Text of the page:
In the inaugural "Battle of the Boroughs" game last month, the Brooklyn Nets came away with a decisive overtime victory over the Knicks. With three more meetings this season and both teams battling for the top of the Atlantic Division, the swishing and dishing is bound to get heated between these teams. We've deployed our two basketball beat writers, Jon Fishner (Knicks) and Derek Evers (Nets), to elevate the conversation. Or, ya know, just shout at each other.

Derek Evers: I know they're the oldest team in the league, but is it really true that they keep respirators, Werther's Originals and copies of Matlock in the Knicks locker room?

Jon Fishner: No one likes Werther's. The rest of what you true. Yes, the Knicks are old. The Knicks are old enough that as of this season, Jason Kidd has played against both Doc Rivers AND his son Austin. That's something knuckleball pitchers are supposed to do, not NBA point guards (Doc's been an NBA head coach for fourteen years, by the way).

In Pablo Prigioni, they have a rookie who is so old he missed games in the Olympics with kidney stones (dead serious). All Kurt Thomas' jumps look mistimed. They aren't. That's how dudes his age jump. But as fun as it is to call the Knicks old—and they're the oldest NBA team ever—it isn't like they are counting on these guys the way the Celtics are counting on Paul Pierce and Kevin Garnett, or the Lakers are with Kobe Bryant and Steve Nash. They might have started Thomas with Kidd banged up, but he only plays ten minutes a game. Rasheed Wallace plays fifteen. Marcus Camby has barely played at all, and things are going fine. It's really just Kidd and Prigs. And I think we'll see less minutes from all the old fellas when Amar'e Stoudemire and Iman Shumpert get back. Also, let's not forget which New York hoops team is being borderline carried by Jerry Stackhouse.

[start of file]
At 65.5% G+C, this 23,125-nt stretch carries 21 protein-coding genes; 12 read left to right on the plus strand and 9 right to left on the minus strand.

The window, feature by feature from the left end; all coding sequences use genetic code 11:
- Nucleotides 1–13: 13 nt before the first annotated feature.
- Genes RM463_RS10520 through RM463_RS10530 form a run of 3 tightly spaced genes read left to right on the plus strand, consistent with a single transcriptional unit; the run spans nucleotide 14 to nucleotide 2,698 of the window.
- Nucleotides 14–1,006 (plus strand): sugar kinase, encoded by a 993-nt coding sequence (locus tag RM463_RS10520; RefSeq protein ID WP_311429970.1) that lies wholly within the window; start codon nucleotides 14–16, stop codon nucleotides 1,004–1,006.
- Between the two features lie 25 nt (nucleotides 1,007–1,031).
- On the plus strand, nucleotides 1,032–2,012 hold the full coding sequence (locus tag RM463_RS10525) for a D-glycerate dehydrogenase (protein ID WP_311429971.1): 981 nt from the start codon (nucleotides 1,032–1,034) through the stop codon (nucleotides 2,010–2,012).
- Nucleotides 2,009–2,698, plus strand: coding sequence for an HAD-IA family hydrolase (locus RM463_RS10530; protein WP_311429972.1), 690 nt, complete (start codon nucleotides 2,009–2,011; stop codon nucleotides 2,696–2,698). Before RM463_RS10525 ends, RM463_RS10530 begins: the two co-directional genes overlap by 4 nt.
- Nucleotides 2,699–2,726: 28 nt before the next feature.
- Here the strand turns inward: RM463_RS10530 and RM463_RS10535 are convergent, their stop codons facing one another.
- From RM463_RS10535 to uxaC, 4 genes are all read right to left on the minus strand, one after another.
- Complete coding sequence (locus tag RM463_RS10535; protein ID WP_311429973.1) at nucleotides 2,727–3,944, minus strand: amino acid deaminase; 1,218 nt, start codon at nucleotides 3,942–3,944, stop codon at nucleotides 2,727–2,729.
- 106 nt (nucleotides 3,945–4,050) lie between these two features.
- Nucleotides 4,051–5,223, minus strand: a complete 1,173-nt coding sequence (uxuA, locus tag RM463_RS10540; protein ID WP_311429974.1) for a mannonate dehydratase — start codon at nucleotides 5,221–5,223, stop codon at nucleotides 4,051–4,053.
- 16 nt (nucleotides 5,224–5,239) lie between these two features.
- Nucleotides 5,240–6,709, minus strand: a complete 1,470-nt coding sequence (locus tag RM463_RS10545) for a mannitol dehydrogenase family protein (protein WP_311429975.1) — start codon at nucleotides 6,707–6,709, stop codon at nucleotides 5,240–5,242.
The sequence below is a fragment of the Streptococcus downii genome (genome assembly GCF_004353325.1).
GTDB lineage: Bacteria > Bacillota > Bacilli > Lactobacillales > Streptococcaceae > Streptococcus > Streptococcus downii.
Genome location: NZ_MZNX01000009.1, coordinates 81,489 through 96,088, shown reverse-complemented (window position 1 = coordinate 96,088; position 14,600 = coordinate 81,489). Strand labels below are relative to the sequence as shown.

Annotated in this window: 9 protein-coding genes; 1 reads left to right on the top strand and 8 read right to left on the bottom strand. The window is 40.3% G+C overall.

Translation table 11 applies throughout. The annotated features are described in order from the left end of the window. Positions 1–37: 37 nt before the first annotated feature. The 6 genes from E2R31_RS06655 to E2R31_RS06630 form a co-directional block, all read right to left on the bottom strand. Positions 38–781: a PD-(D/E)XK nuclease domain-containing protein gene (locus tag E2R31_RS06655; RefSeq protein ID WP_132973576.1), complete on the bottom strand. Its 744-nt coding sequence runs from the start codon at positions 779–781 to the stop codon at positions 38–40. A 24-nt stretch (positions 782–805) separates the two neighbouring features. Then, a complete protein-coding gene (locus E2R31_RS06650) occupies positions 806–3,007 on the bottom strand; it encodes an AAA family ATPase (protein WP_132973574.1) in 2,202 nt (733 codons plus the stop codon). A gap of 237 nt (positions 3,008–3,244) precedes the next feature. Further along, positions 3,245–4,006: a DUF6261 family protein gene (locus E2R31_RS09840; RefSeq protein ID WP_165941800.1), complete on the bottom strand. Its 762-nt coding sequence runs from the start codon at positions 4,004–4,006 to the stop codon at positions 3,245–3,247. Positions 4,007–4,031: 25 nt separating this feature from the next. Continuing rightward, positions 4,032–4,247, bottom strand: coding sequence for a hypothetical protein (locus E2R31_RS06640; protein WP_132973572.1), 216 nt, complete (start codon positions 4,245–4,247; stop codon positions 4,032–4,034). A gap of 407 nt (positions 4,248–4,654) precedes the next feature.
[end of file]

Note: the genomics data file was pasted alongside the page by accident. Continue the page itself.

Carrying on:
Before the season started, it was assumed that the biggest problem for the Nets would be defense. So far, they are right about average, which is good enough to make them one of the top teams in the East. What's the biggest cause of that and can they keep it up?

Derek Evers: In a word: Size.

Much was made in the offseason when the Nets signed an aging Joe Johnson to spark the offense, which had drawn some criticism (mostly because of his salary) due to his numbers being on a consistent decline. But not much was made about the bulk the Nets added. By re-signing Brook Lopez and Kris Humphries, and bringing in Andray Blatche and Reggie Evans along with Johnson and Gerald Wallace late last season, they've got a lot of bodies to throw around. This creates havoc with their size match-ups, and in a league without centers anymore, it's a huge defensive and rebounding advantage.

Case in point: the first game against the Knicks. They started Kris Humphries—let's face it, his main goal is to be a giant pile of flesh clogging up the middle—alongside Lopez, forcing the Knicks to start 72-year-old Kurt Thomas. This forced the Knicks to take a ton of outside shots. And it's not just the starting front court; Deron Williams is one of the most physical pure point guards in the league, and Wallace is a beast. His defense on Carmelo Anthony was huge. 'Melo was clearly frustrated all night and free-throws aside, I don't think he had one uncontested look. And no one in the NBA today is more Dennis Rodman-like than Reggie Evans. His flopping is pure genius, and I'll take his two points, 15 rebound nights anyday.

But let's take a minute to talk about Brook Lopez. He's truly turning into one of the league's best centers, and it's becoming clear he is integral to the team's success. The more time he misses with an injury—to the same right foot that caused him to miss all but five games last season—the more I start to worry. As evidenced by their last four games, without his presence it will be tough to compete against the league's elite. After all, who's going make Tyson Chandler an invisible presence if Lopez and Evans aren't in there?

Now the question everyone wants to know: Will Amar'e Stoudemire's return fuck up the team's chemistry? And which injured player is more important to the team, Stoudemire or Iman Shumpert?

Fishner: Depends on what you mean by chemistry. If you mean is he going to mope around and destroy the Knicks from within the locker room, I don't think so. Amar'e's been a team player throughout his time in New York, so I'm going to give him the benefit of the doubt when it comes to chemistry, especially since he already put it out there that he's willing to come off the bench. He also has no leverage. The team is playing so well, who would support him if he complained?